Jake was still crying and both parents looked perplexed when I said that he would be fine. I told them to watch Jake as I left the room to get him some stickers. When I returned Jake was playing and laughing as he moved both arms as if nothing had happened. I then proceeded to tell them about Jake’s subluxed radial head, or nursemaid’s elbow.

This is a very common injury in children under the age of five years. The force that causes this is a pulling of the arm. It often happens when someone swings the child while holding their hand, or more commonly if someone is walking with a child, holding their hand, and the child trips and falls. By reflex the adult pulls up on the child’s arm to prevent them from falling down. This pulling force is sufficient to dislocate the elbow. If the child falls on his arm, sustains any direct trauma to the arm, or sustains an unwitnessed injury, then one must be certain that there is no fracture before entertaining a diagnosis of a dislocated elbow. This most definitely requires x-rays.

There are two bones in the forearm, the radius and the ulna. They are attached near the elbow by a fibrous ligament, the annular ligament, which encircles the radius and attaches it to the ulna to stabilize the two bones. When the arm is pulled as described above, the radius is pulled away from the elbow and the annular ligament is torn in the process. The torn portion dislocates, or slips, into the elbow joint where it becomes trapped. The maneuver I performed on little Jake restores the ligament to it’s proper anatomical position and resolves the problem in well over 90% of the cases. Once the elbow is reduced it is a resolved issue and requires no further treatment. Rarely do the children complain of any pain afterwards. Often time the children are so used to the arm hurting, they will refuse to use the arm in anticipation of it hurting even though it has been reduced. Once they are distracted or can be made to forget about their arm, they use it as if nothing had happened. That’s why I left the room to get the stickers.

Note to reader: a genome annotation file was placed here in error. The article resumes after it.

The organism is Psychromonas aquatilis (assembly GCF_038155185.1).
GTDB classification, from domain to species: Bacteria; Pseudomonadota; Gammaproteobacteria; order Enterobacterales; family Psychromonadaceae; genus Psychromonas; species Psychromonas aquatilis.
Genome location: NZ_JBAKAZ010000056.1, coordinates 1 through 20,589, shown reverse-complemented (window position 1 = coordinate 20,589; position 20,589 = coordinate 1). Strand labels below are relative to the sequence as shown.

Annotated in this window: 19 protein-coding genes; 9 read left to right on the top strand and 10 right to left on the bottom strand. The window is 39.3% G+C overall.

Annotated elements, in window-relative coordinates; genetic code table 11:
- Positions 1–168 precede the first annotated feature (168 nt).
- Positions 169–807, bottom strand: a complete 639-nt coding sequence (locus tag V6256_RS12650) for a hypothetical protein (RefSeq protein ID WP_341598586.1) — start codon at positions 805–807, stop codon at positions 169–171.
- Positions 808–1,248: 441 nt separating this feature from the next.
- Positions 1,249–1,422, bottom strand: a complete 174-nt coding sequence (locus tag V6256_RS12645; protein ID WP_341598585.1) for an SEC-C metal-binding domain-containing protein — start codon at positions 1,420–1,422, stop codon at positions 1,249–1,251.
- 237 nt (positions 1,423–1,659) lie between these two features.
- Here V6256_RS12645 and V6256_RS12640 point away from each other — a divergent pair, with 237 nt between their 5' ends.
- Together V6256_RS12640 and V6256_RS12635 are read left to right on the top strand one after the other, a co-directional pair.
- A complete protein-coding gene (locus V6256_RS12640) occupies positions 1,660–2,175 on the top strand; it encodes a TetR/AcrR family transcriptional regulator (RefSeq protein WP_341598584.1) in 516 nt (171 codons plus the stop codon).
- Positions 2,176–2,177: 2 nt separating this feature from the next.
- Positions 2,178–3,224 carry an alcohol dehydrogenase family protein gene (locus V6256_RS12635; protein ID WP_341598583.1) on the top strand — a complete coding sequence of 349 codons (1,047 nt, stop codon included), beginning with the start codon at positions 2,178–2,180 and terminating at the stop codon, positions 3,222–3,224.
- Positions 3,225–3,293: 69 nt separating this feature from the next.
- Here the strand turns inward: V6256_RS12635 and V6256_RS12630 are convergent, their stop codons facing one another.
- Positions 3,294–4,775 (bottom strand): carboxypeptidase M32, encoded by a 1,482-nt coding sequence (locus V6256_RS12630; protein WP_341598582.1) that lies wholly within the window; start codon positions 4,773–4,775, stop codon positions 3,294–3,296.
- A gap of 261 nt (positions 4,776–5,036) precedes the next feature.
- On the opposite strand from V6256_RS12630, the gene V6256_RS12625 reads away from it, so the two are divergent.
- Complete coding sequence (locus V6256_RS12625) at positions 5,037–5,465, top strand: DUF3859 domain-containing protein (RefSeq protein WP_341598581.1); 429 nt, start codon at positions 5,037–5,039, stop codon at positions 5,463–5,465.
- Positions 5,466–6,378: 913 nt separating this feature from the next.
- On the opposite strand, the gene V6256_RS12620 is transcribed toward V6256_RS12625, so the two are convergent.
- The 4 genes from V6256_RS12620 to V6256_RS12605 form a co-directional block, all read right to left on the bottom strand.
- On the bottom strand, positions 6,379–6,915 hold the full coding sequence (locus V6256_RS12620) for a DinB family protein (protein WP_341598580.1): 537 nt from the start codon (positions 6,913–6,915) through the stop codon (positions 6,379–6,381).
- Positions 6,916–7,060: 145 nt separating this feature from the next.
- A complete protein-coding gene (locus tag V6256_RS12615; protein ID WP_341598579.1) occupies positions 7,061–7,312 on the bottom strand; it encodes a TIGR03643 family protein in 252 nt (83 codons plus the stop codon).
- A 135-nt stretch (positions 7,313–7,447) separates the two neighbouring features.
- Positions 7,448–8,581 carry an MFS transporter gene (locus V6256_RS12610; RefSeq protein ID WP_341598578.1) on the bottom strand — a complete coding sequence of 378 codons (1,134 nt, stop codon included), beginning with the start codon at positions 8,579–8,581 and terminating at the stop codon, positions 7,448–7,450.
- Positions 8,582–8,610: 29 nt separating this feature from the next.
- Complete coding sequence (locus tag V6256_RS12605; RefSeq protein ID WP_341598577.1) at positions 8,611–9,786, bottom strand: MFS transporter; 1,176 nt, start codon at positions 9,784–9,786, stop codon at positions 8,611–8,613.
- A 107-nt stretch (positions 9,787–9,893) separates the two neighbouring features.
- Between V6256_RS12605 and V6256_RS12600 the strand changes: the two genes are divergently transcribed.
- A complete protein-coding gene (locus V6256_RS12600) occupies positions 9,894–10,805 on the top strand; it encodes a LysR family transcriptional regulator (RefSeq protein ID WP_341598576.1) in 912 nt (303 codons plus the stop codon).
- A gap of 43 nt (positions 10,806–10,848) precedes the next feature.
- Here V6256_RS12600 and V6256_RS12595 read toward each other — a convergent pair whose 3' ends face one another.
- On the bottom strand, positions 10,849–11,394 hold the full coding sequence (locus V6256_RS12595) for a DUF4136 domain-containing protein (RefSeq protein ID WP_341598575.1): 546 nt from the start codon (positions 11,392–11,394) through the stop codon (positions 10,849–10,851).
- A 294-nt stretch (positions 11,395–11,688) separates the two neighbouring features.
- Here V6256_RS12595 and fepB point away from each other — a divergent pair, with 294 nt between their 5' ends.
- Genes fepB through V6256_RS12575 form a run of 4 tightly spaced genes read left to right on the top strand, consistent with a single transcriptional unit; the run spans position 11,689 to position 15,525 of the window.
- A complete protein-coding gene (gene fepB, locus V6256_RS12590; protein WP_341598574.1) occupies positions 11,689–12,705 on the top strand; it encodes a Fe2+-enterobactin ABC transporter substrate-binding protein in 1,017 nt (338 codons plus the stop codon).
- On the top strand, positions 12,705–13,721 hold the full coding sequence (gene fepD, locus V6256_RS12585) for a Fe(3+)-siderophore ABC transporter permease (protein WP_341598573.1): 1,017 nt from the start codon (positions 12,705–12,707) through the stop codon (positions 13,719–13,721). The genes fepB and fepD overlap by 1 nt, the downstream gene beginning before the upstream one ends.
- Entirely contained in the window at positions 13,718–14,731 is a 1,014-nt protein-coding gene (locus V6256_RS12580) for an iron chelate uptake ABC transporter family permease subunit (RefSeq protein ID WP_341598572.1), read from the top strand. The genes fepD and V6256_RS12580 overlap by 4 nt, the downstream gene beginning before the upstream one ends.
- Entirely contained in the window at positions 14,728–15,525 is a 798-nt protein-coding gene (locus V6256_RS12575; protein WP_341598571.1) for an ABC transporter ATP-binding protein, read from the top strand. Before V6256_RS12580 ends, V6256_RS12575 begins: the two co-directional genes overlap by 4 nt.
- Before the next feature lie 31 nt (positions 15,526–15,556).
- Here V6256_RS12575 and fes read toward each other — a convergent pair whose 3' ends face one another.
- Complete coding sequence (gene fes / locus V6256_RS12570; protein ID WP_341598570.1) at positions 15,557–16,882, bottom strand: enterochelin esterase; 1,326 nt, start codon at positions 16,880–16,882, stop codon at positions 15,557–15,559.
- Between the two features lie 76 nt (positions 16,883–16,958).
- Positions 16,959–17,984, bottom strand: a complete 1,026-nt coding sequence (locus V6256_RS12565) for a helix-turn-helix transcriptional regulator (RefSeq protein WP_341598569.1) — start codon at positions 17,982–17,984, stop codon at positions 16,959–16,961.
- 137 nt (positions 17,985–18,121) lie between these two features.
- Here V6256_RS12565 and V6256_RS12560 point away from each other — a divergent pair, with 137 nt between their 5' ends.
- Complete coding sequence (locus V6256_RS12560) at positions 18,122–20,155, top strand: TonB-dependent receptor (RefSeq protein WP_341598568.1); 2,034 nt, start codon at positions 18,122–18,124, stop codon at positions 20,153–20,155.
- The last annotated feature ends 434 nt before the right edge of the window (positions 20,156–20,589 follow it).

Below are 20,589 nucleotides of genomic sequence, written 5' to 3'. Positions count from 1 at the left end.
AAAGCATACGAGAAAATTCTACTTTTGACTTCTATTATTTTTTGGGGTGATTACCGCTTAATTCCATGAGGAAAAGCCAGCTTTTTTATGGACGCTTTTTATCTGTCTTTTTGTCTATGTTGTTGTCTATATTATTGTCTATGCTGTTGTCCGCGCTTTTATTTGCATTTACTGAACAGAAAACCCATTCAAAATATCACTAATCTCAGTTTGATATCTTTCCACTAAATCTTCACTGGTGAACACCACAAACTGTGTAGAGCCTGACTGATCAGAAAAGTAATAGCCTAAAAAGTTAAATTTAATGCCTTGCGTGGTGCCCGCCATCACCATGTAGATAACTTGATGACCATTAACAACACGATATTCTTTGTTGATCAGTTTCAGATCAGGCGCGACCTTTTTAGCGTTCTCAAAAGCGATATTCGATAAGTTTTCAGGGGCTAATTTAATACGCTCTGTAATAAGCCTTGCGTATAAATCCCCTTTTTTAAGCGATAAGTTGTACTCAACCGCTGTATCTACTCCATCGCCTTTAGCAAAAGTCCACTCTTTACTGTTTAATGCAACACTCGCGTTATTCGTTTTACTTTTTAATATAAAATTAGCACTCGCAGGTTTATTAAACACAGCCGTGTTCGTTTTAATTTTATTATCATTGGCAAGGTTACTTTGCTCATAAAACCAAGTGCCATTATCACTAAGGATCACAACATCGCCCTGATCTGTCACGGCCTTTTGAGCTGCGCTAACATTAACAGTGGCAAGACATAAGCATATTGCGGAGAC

An exception to this is when the elbow has been subluxed for over 10 hours. In this case, the muscles around the elbow joint will go into spasm because of the inflammation. These elbows are more difficult to reduce, and afterwards the arm may be sore for a day or so.

A subluxed radial head is rare beyond the age of five years because the annular ligament becomes very strong by that age and is very unlikely to be torn by simple pulling forces on the arm. This is a benign condition that is frequently seen in pediatrics. It is one of the few times that a doctor can make a diagnosis, treat the problem and have instantaneous results in a matter of seconds.